McGurk’s artwork was on view at the Wauregan Gallery in an exhibition entitled Lavender Menace: Paintings by Maura McGurk in Response to Gay Bullying. From that show, she sold five paintings of various sizes on paper and wood panel, as well as 18 painted puzzle pieces. The puzzle pieces were part of an installation that was dismantled and sold piece by piece during the exhibition. The sales generated a donation of more than $160 for It Gets Better.
McGurk says that although the subject matter of teen suicide and gay bullying is weighty, her message, like that of the It Gets Better Project, is uplifting and supportive. As such, the artwork itself is colorful and attractive.
“I want my work to have a chance to tell its story, and so I try to make it beautiful through colors and textures, so you want to spend time with it,” McGurk said. “And if you spend time with it, hopefully something else will emerge. Lots of art has been made about war and tragedy, and some of it is really bleak and ugly. Let’s face it–tragedy is ugly. But I can’t make my work that way; that’s not me.”
More about Maura McGurk: Believing in art’s power to change the world, Maura’s current work supports LGBT youth by taking a stand against gay bullying. Maura is has exhibited her paintings at various venues in New York, New England, and Italy. Her work is held in over sixty private collections in the United States, Europe, and the Middle East.
The premier issue of At the Edge magazine, an independent art publication which focuses on emerging artists in New York City, features artist Maura McGurk and her crusade against gay bullying.
The article discusses McGurk’s July 2011 solo exhibition, entitled Lavender Menace: Paintings by Maura McGurk in Response to Gay Bullying. The paintings in the exhibition were inspired by the deaths of several teens who committed suicide in Fall 2010 after being bullied because they were gay (or were thought to be gay). McGurk teamed with the It Gets Better Project to publicize the event, and donated 10% of proceeds to them to support their work with gay youth.
McGurk says that although the subject matter is weighty, the work itself is colorful and attractive.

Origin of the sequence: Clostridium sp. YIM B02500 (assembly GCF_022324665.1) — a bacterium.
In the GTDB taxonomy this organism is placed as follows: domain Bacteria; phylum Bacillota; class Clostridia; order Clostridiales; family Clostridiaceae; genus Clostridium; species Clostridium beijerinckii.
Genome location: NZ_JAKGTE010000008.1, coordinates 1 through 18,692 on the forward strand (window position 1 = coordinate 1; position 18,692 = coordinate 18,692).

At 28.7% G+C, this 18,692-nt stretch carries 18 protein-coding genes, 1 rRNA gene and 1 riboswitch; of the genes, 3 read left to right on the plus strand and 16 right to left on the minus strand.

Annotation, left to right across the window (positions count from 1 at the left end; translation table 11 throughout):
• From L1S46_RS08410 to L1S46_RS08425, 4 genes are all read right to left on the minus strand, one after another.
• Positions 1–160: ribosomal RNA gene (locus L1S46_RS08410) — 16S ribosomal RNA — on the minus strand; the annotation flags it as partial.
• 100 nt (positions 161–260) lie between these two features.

“Whenever people hear the words abstract art, or gay art, or political art, they say “Uh oh”. I want my work to have a chance to tell its story, and so I try to make it beautiful through colors and textures, so you want to spend time with it. And if you spend time with it, hopefully something else will emerge. Lots of art has been made about war and tragedy, and some of it is really bleak and ugly. Let’s face it–tragedy is ugly. But I can’t make my work that way; that’s not me.”
The magazine has a particular passion for artists affiliated with the Hell’s Kitchen neighborhood of New York City. McGurk exhibited several paintings at the West Side Neighborhood Alliance (WSNA) offices during the HK Artist Studio Tours in June 2011, and the WSNA is covered in an article in the current issue as well.
Other articles include a history of Hell’s Kitchen, a monograph on Victorine Meurent (Édouard Manet’s model for Olympia and Le déjeuner sur l’herbe) and a spotlight on the International Women Artists’ Salon.
Details regarding purchase, as well as a launch party, will be released soon.
The idea was to create something visually interesting (as always), something that would advance the cause of drawing attention to–and stopping–gay bullying, and something that would appeal to a mixed crowd of various ages, sexual orientations, levels of interest in art, awareness of gay issues, and so on.
Mia actually brainstormed the idea–thanks honey!–and it turned out even better than expected.
The puzzle was set up on a table, so that folks could gather around, and this made the piece more accessible and approachable. On a literal level, people could lean over it. On a psychological level, there was something friendly and maybe less threatening about having the artwork placed this way: it didn’t seem like a “difficult” abstract piece in a gallery; it seemed like a game table at home. Mia was on hand to explain the story behind it, and to encourage people to touch it and choose their own piece. The fact that there was a “hidden” painting underneath the puzzle pieces that would be revealed only by buying pieces also spawned some wild guesses and healthy competition about whose guess was right.
The fact that each piece is priced at just $15 also added to the fun. Everyone wanted to do something to stand up to gay bullying, and the price point made it possible for them to act on that wish. Not everyone could spring for a larger painting, nor does everyone have the wall space for that at home…but a magnet for their fridge or their filing cabinet at work…that was possible.